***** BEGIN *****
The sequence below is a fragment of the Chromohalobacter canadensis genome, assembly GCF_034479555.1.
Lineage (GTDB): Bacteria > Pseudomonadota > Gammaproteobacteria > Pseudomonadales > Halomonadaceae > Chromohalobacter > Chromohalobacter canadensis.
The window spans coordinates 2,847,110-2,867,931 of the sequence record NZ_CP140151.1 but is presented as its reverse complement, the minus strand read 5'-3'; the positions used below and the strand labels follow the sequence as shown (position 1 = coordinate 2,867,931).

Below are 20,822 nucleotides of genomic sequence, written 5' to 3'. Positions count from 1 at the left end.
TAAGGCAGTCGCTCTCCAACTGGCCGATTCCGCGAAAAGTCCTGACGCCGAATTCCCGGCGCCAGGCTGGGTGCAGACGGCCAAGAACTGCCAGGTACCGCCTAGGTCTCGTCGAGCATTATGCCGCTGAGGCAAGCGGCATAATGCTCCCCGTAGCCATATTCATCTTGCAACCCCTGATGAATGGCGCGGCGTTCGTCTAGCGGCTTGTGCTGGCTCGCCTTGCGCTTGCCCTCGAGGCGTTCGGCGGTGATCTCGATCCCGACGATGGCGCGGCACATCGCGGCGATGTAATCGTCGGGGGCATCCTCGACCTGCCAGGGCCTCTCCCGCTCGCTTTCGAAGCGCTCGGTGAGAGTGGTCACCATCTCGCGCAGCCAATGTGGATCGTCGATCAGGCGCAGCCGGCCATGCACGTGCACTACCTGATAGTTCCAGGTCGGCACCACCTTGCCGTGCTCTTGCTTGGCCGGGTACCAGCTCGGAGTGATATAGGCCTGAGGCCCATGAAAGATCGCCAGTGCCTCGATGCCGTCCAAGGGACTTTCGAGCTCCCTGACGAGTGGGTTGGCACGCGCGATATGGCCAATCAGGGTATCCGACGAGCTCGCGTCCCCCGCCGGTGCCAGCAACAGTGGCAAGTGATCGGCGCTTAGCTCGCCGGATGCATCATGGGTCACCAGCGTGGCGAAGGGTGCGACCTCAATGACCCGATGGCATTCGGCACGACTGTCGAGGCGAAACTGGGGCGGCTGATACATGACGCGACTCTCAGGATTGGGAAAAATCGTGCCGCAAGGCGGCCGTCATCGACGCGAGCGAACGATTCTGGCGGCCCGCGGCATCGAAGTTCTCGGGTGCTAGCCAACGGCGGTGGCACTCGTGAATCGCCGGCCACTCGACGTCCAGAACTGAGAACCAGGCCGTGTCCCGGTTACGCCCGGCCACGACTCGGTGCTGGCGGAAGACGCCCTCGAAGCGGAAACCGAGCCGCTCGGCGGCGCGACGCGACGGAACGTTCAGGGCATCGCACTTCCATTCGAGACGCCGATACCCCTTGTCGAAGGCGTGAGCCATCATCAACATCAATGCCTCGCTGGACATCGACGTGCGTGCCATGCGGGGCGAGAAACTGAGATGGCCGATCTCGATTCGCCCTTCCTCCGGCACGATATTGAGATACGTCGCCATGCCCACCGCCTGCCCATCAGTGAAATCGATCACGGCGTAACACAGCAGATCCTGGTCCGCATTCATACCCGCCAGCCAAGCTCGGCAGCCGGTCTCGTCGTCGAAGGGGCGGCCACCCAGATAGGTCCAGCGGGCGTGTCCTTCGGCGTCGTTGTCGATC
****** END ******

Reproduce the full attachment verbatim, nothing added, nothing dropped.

The sequence below is a fragment of the Chromohalobacter canadensis genome, assembly GCF_034479555.1.
Lineage (GTDB): Bacteria > Pseudomonadota > Gammaproteobacteria > Pseudomonadales > Halomonadaceae > Chromohalobacter > Chromohalobacter canadensis.
The window spans coordinates 2,847,110-2,867,931 of the sequence record NZ_CP140151.1 but is presented as its reverse complement, the minus strand read 5'-3'; the positions used below and the strand labels follow the sequence as shown (position 1 = coordinate 2,867,931).

Below are 20,822 nucleotides of genomic sequence, written 5' to 3'. Positions count from 1 at the left end.
TAAGGCAGTCGCTCTCCAACTGGCCGATTCCGCGAAAAGTCCTGACGCCGAATTCCCGGCGCCAGGCTGGGTGCAGACGGCCAAGAACTGCCAGGTACCGCCTAGGTCTCGTCGAGCATTATGCCGCTGAGGCAAGCGGCATAATGCTCCCCGTAGCCATATTCATCTTGCAACCCCTGATGAATGGCGCGGCGTTCGTCTAGCGGCTTGTGCTGGCTCGCCTTGCGCTTGCCCTCGAGGCGTTCGGCGGTGATCTCGATCCCGACGATGGCGCGGCACATCGCGGCGATGTAATCGTCGGGGGCATCCTCGACCTGCCAGGGCCTCTCCCGCTCGCTTTCGAAGCGCTCGGTGAGAGTGGTCACCATCTCGCGCAGCCAATGTGGATCGTCGATCAGGCGCAGCCGGCCATGCACGTGCACTACCTGATAGTTCCAGGTCGGCACCACCTTGCCGTGCTCTTGCTTGGCCGGGTACCAGCTCGGAGTGATATAGGCCTGAGGCCCATGAAAGATCGCCAGTGCCTCGATGCCGTCCAAGGGACTTTCGAGCTCCCTGACGAGTGGGTTGGCACGCGCGATATGGCCAATCAGGGTATCCGACGAGCTCGCGTCCCCCGCCGGTGCCAGCAACAGTGGCAAGTGATCGGCGCTTAGCTCGCCGGATGCATCATGGGTCACCAGCGTGGCGAAGGGTGCGACCTCAATGACCCGATGGCATTCGGCACGACTGTCGAGGCGAAACTGGGGCGGCTGATACATGACGCGACTCTCAGGATTGGGAAAAATCGTGCCGCAAGGCGGCCGTCATCGACGCGAGCGAACGATTCTGGCGGCCCGCGGCATCGAAGTTCTCGGGTGCTAGCCAACGGCGGTGGCACTCGTGAATCGCCGGCCACTCGACGTCCAGAACTGAGAACCAGGCCGTGTCCCGGTTACGCCCGGCCACGACTCGGTGCTGGCGGAAGACGCCCTCGAAGCGGAAACCGAGCCGCTCGGCGGCGCGACGCGACGGAACGTTCAGGGCATCGCACTTCCATTCGAGACGCCGATACCCCTTGTCGAAGGCGTGAGCCATCATCAACATCAATGCCTCGCTGGACATCGACGTGCGTGCCATGCGGGGCGAGAAACTGAGATGGCCGATCTCGATTCGCCCTTCCTCCGGCACGATATTGAGATACGTCGCCATGCCCACCGCCTGCCCATCAGTGAAATCGATCACGGCGTAACACAGCAGATCCTGGTCCGCATTCATACCCGCCAGCCAAGCTCGGCAGCCGGTCTCGTCGTCGAAGGGGCGGCCACCCAGATAGGTCCAGCGGGCGTGTCCTTCGGCGTCGTTGTCGATC